Was allowed to play with the Cr48 laptop last night. It was quite interesting. For the geeky types, it makes for a nice instant-on-I-just-have-to-check-a-web-page tool but it's impossible to do anything that isn't available via a web page. I probably like it because I've spent the last year slapping web front-ends on everything from IRC to ESXi VM controls.
The guy that had brought the laptop in, to show it off, said it best: "The techies will hate it but the non-techies will absolutely love it." All in all, if it sells for about $150, Google will eat both Microsoft's and Apple's lunch for the year or so that it takes them to catch up. If it sells for about $300, I don't think it'll go far (for an extra $100, you can have acquire a full-featured, albeit cheap quality, laptop).
I managed to get it to log into the OpenVPN-ALS management page but didn't have enough time to get to access the internal wiki or any other service at the house. I get the impression that it's running OpenJDK, 'cause it generated the same errors as OpenVPN-ALS-on-OpenJDK.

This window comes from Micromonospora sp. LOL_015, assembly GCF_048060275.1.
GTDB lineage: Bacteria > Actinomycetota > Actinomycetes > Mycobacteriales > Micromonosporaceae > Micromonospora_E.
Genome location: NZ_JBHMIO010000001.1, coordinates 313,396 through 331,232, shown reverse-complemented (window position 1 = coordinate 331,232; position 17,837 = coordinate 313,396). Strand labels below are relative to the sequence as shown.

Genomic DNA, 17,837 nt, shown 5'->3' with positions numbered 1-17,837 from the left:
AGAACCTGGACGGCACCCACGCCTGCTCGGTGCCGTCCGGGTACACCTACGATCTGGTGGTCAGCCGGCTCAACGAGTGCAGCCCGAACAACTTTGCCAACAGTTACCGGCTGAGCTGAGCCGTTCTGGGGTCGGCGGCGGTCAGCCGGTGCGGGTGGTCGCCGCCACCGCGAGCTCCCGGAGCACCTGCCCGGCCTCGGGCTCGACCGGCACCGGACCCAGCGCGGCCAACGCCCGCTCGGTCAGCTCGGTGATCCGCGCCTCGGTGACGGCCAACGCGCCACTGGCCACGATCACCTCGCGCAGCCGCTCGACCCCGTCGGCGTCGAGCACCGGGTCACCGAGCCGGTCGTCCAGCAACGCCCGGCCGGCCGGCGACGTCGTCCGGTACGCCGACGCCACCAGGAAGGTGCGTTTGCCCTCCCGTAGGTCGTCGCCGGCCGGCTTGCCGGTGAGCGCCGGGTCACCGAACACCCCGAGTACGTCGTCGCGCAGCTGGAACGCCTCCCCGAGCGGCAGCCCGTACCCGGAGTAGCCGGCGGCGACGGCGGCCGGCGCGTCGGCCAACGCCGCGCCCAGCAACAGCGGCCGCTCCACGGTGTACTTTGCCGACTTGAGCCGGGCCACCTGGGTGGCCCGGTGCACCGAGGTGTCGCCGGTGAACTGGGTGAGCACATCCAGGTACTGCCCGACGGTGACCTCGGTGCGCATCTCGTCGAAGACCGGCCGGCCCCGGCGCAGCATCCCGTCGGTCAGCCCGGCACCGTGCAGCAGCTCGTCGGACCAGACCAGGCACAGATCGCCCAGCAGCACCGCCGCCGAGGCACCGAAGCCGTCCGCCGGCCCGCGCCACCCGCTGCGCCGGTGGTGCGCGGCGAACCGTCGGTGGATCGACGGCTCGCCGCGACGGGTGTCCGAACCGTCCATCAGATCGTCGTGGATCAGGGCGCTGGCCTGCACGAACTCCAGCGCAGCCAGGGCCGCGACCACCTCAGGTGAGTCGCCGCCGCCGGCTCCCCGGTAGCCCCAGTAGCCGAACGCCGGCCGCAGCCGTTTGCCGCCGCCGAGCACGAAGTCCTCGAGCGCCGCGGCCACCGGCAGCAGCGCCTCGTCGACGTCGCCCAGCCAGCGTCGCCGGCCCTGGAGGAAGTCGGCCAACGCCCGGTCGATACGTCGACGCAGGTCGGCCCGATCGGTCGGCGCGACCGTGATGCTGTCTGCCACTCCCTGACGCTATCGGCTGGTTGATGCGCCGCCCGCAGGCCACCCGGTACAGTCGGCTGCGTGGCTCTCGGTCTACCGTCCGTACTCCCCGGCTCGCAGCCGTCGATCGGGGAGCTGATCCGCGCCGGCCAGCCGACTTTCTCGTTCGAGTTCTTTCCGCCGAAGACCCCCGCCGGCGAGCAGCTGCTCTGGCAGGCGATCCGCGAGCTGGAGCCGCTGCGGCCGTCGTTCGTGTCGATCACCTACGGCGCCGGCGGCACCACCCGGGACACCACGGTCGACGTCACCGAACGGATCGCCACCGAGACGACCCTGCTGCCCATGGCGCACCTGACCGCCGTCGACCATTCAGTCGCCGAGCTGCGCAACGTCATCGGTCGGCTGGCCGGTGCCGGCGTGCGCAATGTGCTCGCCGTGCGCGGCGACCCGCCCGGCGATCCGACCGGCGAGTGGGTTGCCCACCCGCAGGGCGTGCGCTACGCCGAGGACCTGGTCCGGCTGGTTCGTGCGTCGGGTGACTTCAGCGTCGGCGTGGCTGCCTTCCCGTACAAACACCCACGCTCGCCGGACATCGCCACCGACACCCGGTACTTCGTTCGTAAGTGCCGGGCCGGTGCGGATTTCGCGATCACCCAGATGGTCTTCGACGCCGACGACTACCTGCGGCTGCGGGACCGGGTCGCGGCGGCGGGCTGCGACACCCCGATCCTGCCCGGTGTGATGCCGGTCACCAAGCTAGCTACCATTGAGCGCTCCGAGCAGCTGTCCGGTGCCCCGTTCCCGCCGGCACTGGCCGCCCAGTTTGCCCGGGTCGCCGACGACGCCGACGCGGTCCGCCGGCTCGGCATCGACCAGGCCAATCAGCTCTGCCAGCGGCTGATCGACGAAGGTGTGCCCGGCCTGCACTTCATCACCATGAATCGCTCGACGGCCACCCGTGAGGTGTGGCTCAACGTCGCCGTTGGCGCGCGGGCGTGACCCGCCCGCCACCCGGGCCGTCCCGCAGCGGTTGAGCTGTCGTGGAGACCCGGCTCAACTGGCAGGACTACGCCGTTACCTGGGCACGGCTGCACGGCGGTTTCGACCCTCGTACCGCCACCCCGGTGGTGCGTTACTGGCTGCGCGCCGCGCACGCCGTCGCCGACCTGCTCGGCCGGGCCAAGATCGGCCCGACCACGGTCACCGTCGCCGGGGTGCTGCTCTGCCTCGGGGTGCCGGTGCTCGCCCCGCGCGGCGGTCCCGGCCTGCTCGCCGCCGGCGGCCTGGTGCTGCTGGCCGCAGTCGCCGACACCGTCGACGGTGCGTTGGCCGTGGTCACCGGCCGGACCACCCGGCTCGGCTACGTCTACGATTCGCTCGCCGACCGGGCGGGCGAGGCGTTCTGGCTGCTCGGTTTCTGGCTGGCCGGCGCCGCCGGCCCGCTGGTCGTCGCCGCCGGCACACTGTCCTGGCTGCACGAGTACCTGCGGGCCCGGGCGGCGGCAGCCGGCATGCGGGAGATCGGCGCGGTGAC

Someone else was able to play a Pogo game on it. If it is OpenJDK, it's a quite recent one.
It is able to play YouTube videos so it has Flash. However, at 480 resolution, it just jerky enough to be noticeable (skips a frame every now and then). This could have been caused by the wireless bandwidth which was being shared with a half-dozen other laptops. (Anyone else get this impression?).
No one thought to click on the Market icon to see what was available. Next time maybe.
Overall, I think it'll make a good "cloud" interface for people who primarily surf the web, blog, and/or use Google apps.